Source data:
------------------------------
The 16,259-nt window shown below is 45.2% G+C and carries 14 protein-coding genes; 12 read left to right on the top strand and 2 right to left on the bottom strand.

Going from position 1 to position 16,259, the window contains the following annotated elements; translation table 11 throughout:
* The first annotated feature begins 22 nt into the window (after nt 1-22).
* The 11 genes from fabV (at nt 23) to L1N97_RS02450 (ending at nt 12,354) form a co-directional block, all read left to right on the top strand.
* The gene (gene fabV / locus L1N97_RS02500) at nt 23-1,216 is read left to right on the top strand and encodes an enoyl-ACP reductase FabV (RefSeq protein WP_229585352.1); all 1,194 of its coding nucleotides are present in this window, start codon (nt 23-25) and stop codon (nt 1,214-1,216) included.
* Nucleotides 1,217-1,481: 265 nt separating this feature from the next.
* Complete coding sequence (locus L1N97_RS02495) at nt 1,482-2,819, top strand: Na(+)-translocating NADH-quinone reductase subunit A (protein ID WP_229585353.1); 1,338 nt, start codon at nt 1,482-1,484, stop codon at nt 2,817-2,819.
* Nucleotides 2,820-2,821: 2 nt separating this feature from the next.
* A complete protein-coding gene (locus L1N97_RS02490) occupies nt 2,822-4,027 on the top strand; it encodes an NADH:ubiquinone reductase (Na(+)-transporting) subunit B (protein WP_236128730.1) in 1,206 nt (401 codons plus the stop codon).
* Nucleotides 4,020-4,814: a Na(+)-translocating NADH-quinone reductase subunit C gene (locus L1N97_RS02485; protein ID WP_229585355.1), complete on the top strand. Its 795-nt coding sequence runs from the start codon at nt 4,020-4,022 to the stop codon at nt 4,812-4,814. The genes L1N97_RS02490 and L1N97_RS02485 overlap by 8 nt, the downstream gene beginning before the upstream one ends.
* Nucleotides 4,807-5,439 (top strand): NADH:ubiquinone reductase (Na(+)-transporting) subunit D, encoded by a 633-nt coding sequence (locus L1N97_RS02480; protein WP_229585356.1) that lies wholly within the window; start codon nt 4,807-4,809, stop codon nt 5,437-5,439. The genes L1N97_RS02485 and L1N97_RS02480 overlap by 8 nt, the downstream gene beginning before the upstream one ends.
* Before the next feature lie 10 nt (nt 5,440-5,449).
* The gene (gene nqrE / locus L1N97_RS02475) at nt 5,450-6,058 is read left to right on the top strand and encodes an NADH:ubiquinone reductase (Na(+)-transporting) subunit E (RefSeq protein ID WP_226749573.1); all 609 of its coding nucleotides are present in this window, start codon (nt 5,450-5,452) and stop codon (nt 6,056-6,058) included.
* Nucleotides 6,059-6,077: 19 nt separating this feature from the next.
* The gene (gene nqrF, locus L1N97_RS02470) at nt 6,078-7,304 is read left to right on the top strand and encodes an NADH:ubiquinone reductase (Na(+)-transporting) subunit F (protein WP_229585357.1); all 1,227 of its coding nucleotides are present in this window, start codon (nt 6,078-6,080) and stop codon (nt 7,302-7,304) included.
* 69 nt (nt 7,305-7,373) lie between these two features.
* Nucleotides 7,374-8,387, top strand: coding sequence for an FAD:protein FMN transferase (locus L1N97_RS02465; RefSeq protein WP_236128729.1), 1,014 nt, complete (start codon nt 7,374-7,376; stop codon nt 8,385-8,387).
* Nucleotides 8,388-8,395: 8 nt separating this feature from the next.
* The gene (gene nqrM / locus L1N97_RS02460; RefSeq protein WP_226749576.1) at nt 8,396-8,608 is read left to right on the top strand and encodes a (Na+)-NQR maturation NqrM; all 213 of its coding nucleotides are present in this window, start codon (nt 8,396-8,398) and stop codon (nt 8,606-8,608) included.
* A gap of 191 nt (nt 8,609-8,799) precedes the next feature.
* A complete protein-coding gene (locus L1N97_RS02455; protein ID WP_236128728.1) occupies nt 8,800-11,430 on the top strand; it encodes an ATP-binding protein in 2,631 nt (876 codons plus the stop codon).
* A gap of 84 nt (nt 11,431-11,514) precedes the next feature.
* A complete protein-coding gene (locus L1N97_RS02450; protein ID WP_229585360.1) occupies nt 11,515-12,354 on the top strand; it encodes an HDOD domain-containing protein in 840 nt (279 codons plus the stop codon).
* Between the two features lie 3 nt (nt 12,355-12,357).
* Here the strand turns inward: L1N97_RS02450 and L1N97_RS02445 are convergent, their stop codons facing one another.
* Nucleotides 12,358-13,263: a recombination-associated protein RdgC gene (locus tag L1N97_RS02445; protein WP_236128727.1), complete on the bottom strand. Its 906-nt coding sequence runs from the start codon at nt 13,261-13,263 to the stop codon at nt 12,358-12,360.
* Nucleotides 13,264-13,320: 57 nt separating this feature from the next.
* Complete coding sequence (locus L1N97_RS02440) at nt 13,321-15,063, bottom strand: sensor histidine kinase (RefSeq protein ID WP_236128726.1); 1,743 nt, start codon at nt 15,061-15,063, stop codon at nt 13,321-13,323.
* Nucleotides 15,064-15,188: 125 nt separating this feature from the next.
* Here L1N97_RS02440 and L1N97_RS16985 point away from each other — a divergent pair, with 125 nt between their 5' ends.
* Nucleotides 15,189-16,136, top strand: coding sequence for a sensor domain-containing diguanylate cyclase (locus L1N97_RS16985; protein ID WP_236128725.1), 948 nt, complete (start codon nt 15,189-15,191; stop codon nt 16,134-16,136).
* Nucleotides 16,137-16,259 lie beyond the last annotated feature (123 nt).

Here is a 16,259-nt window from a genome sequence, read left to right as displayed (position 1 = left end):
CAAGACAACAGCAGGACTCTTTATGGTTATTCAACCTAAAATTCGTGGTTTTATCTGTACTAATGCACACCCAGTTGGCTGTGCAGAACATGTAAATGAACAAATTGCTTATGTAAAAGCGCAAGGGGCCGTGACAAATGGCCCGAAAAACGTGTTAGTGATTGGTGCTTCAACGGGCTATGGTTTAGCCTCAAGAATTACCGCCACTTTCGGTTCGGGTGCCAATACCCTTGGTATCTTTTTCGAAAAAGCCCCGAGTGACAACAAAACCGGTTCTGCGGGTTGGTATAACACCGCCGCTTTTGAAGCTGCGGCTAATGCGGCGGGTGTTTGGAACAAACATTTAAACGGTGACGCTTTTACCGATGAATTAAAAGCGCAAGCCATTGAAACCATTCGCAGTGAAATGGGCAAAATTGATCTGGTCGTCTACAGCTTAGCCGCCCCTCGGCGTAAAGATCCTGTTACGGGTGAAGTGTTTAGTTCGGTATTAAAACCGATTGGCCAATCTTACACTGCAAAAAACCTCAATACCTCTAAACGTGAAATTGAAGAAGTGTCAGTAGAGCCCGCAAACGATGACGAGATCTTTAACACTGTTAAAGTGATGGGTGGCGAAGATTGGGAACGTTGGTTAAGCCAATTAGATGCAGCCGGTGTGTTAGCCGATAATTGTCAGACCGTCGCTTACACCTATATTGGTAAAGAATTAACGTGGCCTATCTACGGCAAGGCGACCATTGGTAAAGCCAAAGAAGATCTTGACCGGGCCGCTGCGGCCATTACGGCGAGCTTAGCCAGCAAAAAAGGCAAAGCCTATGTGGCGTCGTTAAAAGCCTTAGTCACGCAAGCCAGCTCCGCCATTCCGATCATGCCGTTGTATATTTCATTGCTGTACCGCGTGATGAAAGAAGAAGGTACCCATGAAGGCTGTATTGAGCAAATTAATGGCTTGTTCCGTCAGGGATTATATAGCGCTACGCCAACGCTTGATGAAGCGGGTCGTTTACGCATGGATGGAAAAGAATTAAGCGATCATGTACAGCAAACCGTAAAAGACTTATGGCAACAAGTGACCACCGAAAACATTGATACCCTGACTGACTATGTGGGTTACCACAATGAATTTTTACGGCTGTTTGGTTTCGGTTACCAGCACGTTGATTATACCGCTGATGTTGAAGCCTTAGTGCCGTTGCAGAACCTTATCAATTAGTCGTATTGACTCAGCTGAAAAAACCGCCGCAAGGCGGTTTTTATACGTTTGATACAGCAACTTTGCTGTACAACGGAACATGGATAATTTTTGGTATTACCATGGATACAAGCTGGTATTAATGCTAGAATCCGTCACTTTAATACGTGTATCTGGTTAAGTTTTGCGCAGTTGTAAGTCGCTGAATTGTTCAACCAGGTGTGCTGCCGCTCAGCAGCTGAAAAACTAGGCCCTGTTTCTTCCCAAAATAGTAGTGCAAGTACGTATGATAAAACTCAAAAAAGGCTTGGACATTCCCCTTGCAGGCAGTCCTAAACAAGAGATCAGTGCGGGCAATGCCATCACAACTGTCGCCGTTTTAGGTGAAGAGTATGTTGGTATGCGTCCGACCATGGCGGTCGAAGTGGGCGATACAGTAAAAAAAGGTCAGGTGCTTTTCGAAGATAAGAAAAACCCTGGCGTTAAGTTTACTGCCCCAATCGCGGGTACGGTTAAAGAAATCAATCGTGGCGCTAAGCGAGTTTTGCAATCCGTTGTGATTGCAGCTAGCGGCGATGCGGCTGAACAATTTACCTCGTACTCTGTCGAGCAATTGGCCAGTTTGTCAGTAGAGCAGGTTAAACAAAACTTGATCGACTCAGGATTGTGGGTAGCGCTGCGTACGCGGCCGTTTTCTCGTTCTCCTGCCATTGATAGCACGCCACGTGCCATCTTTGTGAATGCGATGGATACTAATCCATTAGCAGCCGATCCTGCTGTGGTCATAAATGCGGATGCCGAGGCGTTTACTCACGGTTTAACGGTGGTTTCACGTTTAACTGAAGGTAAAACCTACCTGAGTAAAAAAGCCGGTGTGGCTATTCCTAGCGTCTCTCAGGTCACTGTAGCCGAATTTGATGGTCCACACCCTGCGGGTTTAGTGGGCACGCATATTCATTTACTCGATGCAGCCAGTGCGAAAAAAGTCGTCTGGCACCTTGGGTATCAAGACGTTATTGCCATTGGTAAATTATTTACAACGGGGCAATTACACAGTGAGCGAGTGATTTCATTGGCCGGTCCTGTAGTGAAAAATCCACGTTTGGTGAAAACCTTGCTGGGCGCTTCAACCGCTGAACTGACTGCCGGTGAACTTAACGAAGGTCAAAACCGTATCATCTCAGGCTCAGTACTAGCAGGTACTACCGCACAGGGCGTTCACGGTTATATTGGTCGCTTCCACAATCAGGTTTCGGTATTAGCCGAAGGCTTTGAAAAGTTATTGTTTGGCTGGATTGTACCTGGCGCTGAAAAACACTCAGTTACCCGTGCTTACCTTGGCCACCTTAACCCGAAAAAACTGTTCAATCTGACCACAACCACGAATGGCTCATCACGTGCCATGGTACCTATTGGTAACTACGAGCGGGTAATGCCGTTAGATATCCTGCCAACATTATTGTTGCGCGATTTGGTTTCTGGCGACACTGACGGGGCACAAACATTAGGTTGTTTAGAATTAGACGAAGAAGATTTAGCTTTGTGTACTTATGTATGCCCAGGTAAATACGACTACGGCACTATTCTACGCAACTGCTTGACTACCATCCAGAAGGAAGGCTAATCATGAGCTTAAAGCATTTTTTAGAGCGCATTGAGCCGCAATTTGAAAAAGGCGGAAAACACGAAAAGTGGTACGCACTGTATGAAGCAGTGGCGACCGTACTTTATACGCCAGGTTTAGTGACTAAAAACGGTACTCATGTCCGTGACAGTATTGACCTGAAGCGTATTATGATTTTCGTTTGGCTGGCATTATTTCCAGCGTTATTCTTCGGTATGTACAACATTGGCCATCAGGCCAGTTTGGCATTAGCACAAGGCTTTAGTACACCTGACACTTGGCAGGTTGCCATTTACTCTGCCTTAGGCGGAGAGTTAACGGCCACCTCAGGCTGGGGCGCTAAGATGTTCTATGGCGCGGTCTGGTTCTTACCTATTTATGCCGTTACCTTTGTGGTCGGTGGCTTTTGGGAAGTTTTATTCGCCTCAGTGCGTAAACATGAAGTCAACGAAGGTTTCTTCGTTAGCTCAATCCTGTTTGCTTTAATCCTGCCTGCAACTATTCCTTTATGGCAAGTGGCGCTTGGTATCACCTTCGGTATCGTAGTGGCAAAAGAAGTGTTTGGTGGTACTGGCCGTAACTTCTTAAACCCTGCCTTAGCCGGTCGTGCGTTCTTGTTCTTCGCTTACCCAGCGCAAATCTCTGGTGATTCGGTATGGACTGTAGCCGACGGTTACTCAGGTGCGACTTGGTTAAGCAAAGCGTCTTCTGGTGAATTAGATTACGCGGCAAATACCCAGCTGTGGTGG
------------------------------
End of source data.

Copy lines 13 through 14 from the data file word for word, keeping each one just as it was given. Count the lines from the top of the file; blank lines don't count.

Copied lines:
* The gene (gene nqrE / locus L1N97_RS02475) at nt 5,450-6,058 is read left to right on the top strand and encodes an NADH:ubiquinone reductase (Na(+)-transporting) subunit E (RefSeq protein ID WP_226749573.1); all 609 of its coding nucleotides are present in this window, start codon (nt 5,450-5,452) and stop codon (nt 6,056-6,058) included.
* Nucleotides 6,059-6,077: 19 nt separating this feature from the next.